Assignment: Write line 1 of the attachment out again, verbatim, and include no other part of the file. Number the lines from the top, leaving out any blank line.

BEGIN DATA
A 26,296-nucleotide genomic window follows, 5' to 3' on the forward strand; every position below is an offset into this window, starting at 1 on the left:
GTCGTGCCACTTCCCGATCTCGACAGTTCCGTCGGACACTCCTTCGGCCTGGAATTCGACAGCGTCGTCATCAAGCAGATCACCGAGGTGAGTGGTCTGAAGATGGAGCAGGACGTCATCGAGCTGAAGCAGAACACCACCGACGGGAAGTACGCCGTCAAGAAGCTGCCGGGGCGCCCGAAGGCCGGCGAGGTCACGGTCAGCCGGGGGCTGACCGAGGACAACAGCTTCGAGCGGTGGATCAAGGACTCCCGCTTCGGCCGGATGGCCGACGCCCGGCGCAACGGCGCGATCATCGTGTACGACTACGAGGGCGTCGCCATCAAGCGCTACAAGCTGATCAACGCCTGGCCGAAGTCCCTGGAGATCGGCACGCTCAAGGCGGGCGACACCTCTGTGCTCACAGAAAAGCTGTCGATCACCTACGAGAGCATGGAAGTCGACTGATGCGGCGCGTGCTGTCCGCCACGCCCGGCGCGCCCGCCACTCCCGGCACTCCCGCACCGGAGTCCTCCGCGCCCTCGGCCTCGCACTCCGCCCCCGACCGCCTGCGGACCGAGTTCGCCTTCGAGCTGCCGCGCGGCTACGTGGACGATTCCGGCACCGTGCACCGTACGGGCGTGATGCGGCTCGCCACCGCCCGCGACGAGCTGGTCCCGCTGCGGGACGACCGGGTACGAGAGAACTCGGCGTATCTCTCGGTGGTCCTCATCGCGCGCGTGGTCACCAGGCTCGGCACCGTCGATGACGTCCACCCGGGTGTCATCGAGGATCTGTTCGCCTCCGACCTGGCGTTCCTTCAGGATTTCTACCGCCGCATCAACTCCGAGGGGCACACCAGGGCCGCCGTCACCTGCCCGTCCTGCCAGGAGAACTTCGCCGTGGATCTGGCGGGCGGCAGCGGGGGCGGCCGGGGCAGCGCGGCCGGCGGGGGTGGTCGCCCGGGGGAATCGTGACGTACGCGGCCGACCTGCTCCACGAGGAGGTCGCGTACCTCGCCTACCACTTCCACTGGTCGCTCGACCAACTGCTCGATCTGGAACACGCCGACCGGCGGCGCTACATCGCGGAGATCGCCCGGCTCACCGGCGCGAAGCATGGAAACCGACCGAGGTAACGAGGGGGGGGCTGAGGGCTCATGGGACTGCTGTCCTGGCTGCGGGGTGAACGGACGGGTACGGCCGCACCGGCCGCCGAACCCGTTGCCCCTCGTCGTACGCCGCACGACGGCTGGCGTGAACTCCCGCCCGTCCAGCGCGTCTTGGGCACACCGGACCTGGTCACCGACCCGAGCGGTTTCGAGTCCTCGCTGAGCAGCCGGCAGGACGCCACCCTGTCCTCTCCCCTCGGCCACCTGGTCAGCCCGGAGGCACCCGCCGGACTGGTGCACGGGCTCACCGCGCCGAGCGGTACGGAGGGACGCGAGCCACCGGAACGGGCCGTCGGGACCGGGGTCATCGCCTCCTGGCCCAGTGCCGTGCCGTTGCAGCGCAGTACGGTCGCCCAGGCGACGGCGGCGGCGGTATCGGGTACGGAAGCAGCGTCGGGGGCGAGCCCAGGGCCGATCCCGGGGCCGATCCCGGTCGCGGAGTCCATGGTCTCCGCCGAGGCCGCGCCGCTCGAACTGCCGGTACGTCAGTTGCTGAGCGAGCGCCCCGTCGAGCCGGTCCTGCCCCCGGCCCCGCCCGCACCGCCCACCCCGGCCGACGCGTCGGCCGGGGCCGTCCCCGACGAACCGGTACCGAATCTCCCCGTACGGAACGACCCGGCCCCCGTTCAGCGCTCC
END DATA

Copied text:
A 26,296-nucleotide genomic window follows, 5' to 3' on the forward strand; every position below is an offset into this window, starting at 1 on the left: